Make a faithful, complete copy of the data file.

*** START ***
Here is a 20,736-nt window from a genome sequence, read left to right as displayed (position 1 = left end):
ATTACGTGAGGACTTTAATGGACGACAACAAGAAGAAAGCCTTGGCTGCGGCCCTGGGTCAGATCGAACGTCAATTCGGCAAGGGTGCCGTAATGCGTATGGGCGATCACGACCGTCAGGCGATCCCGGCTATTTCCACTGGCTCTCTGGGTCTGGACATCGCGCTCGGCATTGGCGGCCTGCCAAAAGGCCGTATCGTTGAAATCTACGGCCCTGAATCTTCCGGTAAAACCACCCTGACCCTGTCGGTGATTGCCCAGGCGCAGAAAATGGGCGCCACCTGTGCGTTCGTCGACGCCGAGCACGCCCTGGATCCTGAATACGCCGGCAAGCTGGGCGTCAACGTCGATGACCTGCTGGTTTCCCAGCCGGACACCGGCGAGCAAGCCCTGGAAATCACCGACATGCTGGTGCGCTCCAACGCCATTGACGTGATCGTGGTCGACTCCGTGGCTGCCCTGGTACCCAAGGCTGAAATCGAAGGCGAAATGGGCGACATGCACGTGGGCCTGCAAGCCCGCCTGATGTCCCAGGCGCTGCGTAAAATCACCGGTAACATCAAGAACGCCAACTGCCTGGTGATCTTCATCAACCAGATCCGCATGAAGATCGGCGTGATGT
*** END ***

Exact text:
Here is a 20,736-nt window from a genome sequence, read left to right as displayed (position 1 = left end):
ATTACGTGAGGACTTTAATGGACGACAACAAGAAGAAAGCCTTGGCTGCGGCCCTGGGTCAGATCGAACGTCAATTCGGCAAGGGTGCCGTAATGCGTATGGGCGATCACGACCGTCAGGCGATCCCGGCTATTTCCACTGGCTCTCTGGGTCTGGACATCGCGCTCGGCATTGGCGGCCTGCCAAAAGGCCGTATCGTTGAAATCTACGGCCCTGAATCTTCCGGTAAAACCACCCTGACCCTGTCGGTGATTGCCCAGGCGCAGAAAATGGGCGCCACCTGTGCGTTCGTCGACGCCGAGCACGCCCTGGATCCTGAATACGCCGGCAAGCTGGGCGTCAACGTCGATGACCTGCTGGTTTCCCAGCCGGACACCGGCGAGCAAGCCCTGGAAATCACCGACATGCTGGTGCGCTCCAACGCCATTGACGTGATCGTGGTCGACTCCGTGGCTGCCCTGGTACCCAAGGCTGAAATCGAAGGCGAAATGGGCGACATGCACGTGGGCCTGCAAGCCCGCCTGATGTCCCAGGCGCTGCGTAAAATCACCGGTAACATCAAGAACGCCAACTGCCTGGTGATCTTCATCAACCAGATCCGCATGAAGATCGGCGTGATGT